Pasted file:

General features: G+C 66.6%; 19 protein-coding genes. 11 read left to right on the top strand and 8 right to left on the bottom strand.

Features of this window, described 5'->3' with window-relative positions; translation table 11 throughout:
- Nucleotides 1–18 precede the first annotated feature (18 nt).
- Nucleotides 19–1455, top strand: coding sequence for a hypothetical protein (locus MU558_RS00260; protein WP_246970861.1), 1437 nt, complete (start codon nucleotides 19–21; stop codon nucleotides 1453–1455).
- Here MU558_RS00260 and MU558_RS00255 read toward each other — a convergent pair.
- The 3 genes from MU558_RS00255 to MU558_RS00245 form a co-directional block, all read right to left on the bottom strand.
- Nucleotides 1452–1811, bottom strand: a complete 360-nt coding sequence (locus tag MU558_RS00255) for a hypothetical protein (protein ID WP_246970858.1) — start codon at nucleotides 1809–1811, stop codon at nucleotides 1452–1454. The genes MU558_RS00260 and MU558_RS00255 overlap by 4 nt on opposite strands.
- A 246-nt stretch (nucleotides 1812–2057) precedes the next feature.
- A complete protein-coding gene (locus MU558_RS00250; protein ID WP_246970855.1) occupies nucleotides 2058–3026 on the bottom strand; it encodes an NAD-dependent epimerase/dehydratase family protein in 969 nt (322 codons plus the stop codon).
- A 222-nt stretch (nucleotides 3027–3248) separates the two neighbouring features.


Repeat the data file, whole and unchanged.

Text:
General features: G+C 66.6%; 19 protein-coding genes. 11 read left to right on the top strand and 8 right to left on the bottom strand.

Features of this window, described 5'->3' with window-relative positions; translation table 11 throughout:
- Nucleotides 1–18 precede the first annotated feature (18 nt).
- Nucleotides 19–1455, top strand: coding sequence for a hypothetical protein (locus MU558_RS00260; protein WP_246970861.1), 1437 nt, complete (start codon nucleotides 19–21; stop codon nucleotides 1453–1455).
- Here MU558_RS00260 and MU558_RS00255 read toward each other — a convergent pair.
- The 3 genes from MU558_RS00255 to MU558_RS00245 form a co-directional block, all read right to left on the bottom strand.
- Nucleotides 1452–1811, bottom strand: a complete 360-nt coding sequence (locus tag MU558_RS00255) for a hypothetical protein (protein ID WP_246970858.1) — start codon at nucleotides 1809–1811, stop codon at nucleotides 1452–1454. The genes MU558_RS00260 and MU558_RS00255 overlap by 4 nt on opposite strands.
- A 246-nt stretch (nucleotides 1812–2057) precedes the next feature.
- A complete protein-coding gene (locus MU558_RS00250; protein ID WP_246970855.1) occupies nucleotides 2058–3026 on the bottom strand; it encodes an NAD-dependent epimerase/dehydratase family protein in 969 nt (322 codons plus the stop codon).
- A 222-nt stretch (nucleotides 3027–3248) separates the two neighbouring features.